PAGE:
ECON312N Principles of Economics
Week 7 Discussion
The Federal Deficit and National Debt
Read/review the following resources for this activity:
Textbook: Chapter 18, 20
The federal debt is symptomatic of the nation’s persistent Budget Deficits as the National Debt is the accumulation of Budget Deficits.Deficits grew steadily during the Great Recession when there was a significant shortfall in government revenue, which required that the government pursue an expansionary Fiscal Policy to stimulate the economy. The recession is now over, but the Trump administration, at least for the first two years, pursued deficit spending. In a contribution to Forbes magazine, Chuck Jones (2018) points out that the U.S. Federal deficit was $587 billion in Obama’s last year in office, and it grew to $666 billion in the first year of Trump’s presidency. The Trump Administration’s Tax Reform plan and the two-year bipartisan budget, which passed in February 2018, are estimated, by many accounts, to cause the Federal Deficit to exceed 1 trillion dollars by 2020 (Jones, 2018). The implication of this growing deficit is a further increase in the National Debt.
From 1965 to through 2018, there has been a persistent increase in the Federal Debt. This trend became more pronounced during (and in the aftermath of) the recession of 2008-2009. As shown on Figure 1, in September of 2017, for example, the National Debt rose to 20.24 trillion U.S. dollars. This disturbing increase in the Federal Debt is likely to increase the per capita debt burden for each American citizen. According to Statistica (2018), if the debt owed in 2016 were distributed to every American citizen, the amount owed per capita would be 60,470 U.S. dollars.
Figure 1: Federal Debt: Total Public Debt
As the U.S. Federal Debt increased over the years, so did the Federal Debt as a percentage of GDP. From 1965 to 2018, there has been a general increase in the Federal Debt as a percentage of GDP. Remarkably, this increase was very pronounced during (and in the aftermath) of the recession of 2008-2009, after a brief decline from 1995 to 2002. As shown on Figure 2, in the fourth quarter of 2017, the Debt to GDP ratio was 104%. The ratio compares what the U.S. owes to what it produces, and it serves as an indication of the U.S.’s ability to pay its debt. This number can also be interpreted as the number of years it would take for the U.S to pay back its debt if the nation’s GDP is used entirely to pay back its debt (Statistica, 2018).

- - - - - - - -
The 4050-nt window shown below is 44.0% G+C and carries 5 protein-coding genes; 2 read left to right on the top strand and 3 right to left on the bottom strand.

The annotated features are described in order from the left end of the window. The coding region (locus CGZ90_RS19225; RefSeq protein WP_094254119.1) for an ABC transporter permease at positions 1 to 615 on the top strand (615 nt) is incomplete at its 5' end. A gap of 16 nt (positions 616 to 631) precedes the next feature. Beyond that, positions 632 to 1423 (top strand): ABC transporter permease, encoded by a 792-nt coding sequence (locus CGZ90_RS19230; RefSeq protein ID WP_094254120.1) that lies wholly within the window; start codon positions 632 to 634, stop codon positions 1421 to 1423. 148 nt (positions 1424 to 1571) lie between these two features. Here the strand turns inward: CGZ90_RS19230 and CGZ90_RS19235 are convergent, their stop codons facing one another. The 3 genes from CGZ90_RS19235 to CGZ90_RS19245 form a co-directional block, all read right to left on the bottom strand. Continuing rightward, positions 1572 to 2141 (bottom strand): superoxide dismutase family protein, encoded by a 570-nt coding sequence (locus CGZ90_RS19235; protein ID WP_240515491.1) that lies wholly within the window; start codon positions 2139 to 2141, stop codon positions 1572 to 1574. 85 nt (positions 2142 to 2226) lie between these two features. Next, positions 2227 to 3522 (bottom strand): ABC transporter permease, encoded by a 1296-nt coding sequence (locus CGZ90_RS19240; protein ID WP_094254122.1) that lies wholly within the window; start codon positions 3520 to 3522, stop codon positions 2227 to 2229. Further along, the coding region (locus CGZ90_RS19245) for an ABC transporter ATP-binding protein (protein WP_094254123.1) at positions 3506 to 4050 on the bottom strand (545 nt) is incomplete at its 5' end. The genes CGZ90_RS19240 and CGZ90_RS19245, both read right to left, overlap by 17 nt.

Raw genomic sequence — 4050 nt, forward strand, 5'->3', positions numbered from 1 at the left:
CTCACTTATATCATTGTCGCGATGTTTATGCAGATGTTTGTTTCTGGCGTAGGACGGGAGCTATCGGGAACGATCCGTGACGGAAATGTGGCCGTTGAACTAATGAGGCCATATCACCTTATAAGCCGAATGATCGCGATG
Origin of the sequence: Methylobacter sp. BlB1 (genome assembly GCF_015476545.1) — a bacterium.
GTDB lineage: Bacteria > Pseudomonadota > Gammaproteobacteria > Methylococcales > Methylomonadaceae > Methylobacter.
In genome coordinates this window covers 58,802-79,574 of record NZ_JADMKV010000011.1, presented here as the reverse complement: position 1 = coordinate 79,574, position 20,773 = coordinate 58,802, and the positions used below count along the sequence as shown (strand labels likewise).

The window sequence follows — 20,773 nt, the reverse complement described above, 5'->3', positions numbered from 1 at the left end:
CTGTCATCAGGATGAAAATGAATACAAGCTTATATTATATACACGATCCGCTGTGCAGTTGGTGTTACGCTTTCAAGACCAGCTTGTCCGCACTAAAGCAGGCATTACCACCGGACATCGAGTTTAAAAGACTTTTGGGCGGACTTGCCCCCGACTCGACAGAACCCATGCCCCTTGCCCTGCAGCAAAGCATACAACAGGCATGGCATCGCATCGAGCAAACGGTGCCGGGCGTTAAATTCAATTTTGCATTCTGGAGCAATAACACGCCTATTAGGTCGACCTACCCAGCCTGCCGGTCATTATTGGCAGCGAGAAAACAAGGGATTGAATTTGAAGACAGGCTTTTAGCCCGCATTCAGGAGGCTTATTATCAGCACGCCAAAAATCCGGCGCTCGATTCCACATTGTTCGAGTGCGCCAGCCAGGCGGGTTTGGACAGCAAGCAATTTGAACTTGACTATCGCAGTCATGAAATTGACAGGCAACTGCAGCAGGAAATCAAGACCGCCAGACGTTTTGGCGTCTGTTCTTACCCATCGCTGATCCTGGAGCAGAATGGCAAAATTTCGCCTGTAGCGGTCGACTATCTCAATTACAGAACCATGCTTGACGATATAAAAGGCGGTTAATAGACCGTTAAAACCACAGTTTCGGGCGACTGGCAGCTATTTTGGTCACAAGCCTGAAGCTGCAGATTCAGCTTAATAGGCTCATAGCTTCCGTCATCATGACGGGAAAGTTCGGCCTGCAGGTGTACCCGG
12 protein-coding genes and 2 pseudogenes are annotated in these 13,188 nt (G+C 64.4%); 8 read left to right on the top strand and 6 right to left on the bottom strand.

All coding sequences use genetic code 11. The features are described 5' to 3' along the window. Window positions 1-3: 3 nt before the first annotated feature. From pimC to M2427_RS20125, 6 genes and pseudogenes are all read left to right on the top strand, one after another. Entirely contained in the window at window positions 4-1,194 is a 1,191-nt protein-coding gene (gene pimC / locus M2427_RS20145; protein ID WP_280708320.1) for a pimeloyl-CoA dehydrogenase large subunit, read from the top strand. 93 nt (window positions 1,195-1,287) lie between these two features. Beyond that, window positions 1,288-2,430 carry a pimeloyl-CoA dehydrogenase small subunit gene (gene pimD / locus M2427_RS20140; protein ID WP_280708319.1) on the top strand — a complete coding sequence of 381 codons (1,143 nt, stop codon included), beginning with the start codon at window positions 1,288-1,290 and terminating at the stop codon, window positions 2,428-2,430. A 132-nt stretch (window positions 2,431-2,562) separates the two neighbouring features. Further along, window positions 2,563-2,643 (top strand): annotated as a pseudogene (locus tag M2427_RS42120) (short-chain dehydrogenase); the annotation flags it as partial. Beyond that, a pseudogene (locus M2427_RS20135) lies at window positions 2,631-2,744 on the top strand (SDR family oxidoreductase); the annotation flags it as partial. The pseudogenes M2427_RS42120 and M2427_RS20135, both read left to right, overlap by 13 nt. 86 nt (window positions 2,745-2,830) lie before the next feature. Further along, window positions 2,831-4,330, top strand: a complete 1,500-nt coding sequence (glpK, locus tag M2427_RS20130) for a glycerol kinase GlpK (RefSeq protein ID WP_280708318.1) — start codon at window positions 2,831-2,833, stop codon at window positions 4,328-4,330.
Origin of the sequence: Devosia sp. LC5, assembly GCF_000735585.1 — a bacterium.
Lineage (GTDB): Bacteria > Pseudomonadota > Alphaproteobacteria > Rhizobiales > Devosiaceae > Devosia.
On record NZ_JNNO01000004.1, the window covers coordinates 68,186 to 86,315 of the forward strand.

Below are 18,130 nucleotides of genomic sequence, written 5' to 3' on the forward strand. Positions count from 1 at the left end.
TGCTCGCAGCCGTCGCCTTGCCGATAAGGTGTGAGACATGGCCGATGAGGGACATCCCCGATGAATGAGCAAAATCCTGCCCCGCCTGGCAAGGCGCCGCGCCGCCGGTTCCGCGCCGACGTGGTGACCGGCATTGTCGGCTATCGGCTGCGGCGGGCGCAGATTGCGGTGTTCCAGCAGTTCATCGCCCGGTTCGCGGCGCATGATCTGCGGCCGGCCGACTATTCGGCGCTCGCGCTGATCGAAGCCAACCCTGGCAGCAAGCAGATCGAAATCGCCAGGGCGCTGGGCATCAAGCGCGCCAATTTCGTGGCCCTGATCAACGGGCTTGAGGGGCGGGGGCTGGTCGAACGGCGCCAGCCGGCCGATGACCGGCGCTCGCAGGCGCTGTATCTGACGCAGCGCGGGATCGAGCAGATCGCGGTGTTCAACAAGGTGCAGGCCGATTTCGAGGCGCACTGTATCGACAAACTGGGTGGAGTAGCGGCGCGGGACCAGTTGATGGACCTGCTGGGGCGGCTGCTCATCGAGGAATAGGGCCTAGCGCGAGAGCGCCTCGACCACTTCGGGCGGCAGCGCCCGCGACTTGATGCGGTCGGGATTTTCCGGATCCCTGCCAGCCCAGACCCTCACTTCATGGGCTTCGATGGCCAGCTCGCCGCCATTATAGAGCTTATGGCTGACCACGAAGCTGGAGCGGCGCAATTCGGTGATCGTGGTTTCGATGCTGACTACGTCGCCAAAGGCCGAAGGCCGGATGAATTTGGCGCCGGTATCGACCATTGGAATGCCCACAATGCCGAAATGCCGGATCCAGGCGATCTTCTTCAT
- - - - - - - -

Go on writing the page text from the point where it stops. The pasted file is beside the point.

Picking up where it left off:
Figure 2: Federal Debt: Total Public Debt as a Percent of GDP
Deficit hawks in Congress and conservative activists who railed against President Barack Obama’s spending plans called the GOP debt explosion “dangerous” “immoral” and “a betrayal.” American Conservative Union chairman Matt Schlapp warned the Republican-controlled Congress not to underestimate the impact of responsible spending for voters. In fact, President Trump, whose aides participated in the negotiations and the crafting of the Budget, had a little bit of buyer’s remorse when the Budget was presented to him. In a morning tweet, he threatened to veto the Budget, but later signed it. The Washington Post (2018) summed it up this way “Just hours after threatening a veto, President Trump said Friday afternoon that he had signed a ‘ridiculous’ $1.3 trillion spending bill passed by Congress early Friday, averting a Government Shutdown” (para. 1).
The spending situation has become so alarming that there are renewed calls – from both sides of the political aisle – for a Balanced Budget Amendment to the constitution based on the premise that unless restrained by constitutional rules, legislators will run budget deficits and spend excessively, especially if this would help their reelection efforts. Another basis of this argument is that politicians do not like to levy taxes on constituents, but like to spend on projects favored by their constituents or big political donors. This situation, they argue, creates an incentive structure that makes budget deficits almost inevitable.
Initial Post Instructions
For the initial post, address the following:
Do you agree that the constitution should be amended to include a Balanced Budget requirement? Why or why not?
If you agree with a constitutional amendment, can you identify one reason why some people may be opposed to it? What proposals would you make to allay the concerns of those people?
If you disagree with a constitutional amendment, can you identify a line of argument – made by the proponents of the constitutional amendment – that you find compelling? What do you find persuasive about that line of argument?